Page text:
Team TGC interviewed Gitanjali Banerjee, founder of the self-help initiative Infertility Dost. A medium she describes that helps both genders openly discuss a topic that has carried unnecessary stigma for years and gain valuable information related to infertility treatments and dealing with stress. Let’s learn what she has to share.
Q. What inspired you to start Infertility Dost?
Firstly, infertility is a disease like any other. When a couple seeks medical intervention to assist them with conception it is called infertility treatments. It can be resolved simply by procedures like IUI, IVF, ICSI etc and when nothing works a couple can consider surrogacy, adoption or even staying child free.
But, it is shocking that there is no neutral platform to seek guidance, no woman comes up and says, “Yes, I have gone through it (infertility), I know it is not easy but got to keep going.” I felt there was a need to come out of the infertility closet. Thus, I overcame my personal fears and started Infertility Dost to reach out to women who suffer in silence, bring real stories, make the society aware and acknowledge the pain, and most importantly to help patients find the right doctor, that’s important.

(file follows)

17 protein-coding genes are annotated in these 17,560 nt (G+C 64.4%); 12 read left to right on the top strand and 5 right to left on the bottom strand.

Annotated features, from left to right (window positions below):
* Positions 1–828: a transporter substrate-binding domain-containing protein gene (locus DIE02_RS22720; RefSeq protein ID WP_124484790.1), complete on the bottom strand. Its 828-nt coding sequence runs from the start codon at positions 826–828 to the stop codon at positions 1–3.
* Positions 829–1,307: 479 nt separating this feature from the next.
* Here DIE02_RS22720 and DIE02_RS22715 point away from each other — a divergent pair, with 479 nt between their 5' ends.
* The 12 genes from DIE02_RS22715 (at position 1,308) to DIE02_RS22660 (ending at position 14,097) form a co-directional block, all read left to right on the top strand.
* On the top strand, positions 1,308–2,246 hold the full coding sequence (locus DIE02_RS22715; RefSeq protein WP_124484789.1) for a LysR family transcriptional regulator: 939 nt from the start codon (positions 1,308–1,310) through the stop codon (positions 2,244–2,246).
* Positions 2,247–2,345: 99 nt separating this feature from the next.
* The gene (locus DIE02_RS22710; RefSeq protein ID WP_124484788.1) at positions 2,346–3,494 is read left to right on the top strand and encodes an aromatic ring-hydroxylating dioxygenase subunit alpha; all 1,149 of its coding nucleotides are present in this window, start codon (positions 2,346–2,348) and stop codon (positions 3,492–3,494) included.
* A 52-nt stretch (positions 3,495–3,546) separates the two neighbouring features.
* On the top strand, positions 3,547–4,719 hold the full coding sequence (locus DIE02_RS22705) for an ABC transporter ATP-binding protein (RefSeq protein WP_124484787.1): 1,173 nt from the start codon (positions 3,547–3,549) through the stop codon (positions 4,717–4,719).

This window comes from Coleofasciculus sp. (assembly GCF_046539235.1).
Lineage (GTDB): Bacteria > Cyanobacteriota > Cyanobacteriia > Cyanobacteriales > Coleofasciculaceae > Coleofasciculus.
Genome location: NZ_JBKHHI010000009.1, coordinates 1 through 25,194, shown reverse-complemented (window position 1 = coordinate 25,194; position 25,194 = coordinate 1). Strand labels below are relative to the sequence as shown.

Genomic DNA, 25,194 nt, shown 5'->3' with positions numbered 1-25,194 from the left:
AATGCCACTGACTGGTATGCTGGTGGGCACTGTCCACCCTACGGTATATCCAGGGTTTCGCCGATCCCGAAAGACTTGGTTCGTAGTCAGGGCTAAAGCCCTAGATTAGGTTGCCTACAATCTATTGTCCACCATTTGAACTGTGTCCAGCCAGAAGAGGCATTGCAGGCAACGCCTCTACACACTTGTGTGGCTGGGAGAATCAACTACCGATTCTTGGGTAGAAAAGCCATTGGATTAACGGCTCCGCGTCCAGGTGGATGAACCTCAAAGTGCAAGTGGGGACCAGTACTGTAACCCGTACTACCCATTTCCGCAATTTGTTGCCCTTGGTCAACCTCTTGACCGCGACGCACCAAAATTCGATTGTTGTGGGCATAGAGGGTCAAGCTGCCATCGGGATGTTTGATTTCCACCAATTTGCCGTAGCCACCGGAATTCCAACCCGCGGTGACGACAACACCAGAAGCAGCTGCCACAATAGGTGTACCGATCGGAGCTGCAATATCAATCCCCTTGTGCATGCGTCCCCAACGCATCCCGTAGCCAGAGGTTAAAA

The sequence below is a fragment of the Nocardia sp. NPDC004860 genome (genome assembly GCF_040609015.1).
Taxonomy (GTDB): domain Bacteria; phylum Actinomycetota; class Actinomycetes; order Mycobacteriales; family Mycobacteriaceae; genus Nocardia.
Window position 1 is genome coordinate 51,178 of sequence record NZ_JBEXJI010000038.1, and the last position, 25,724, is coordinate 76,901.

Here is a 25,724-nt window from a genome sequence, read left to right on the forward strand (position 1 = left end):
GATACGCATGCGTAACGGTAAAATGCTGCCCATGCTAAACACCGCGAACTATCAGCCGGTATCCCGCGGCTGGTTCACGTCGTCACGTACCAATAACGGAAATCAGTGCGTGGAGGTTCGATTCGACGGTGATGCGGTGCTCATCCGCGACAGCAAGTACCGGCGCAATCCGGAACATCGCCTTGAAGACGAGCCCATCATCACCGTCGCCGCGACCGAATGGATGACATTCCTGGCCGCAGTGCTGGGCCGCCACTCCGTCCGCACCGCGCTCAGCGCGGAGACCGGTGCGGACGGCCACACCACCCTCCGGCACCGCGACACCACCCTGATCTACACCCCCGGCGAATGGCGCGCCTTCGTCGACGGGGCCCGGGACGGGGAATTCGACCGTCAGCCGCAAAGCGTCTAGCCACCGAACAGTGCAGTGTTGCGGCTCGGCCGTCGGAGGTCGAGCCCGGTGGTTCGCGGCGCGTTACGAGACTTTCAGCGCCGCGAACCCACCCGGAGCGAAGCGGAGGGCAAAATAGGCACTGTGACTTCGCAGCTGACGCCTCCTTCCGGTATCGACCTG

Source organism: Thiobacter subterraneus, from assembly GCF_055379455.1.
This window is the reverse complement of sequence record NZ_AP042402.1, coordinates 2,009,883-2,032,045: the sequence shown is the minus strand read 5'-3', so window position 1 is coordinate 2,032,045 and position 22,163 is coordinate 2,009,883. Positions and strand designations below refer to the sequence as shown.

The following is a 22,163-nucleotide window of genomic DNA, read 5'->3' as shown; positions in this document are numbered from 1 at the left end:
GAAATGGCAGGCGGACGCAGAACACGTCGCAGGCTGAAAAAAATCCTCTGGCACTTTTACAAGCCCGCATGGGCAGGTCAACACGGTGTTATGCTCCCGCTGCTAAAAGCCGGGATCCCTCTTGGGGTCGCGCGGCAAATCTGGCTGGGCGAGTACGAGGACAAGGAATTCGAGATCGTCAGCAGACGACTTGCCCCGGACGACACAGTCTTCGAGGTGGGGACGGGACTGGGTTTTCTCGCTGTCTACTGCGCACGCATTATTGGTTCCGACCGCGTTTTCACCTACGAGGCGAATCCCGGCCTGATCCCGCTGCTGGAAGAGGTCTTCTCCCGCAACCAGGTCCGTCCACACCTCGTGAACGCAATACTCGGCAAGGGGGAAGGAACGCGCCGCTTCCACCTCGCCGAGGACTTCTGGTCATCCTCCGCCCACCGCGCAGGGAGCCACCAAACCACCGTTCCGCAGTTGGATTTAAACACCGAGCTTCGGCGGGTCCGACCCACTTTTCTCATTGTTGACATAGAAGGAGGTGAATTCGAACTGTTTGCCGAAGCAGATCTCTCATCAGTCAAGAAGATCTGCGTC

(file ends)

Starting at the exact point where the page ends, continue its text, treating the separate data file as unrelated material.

My own tryst with motherhood was a patient struggle of 10 long and gruelling years fighting infertility. Post 5 miscarriages, 3 molar pregnancies, 1 failed IVF, a brush with ovarian cancer; I finally succeeded with a second IVF attempt.
Infertility Dost, officially started in September, 2016. Apart from being a support group, it facilitates correct guidance so that couples can take good decisions and stay away from misleading advertisements and fraud clinics, people get their queries answered by connecting with experts and most importantly the group offers people strength and hope.
Q. Talking about personal hygiene even mentioning periods or menstrual cramps is quite a taboo in our country, how is talking about infertility in that regard?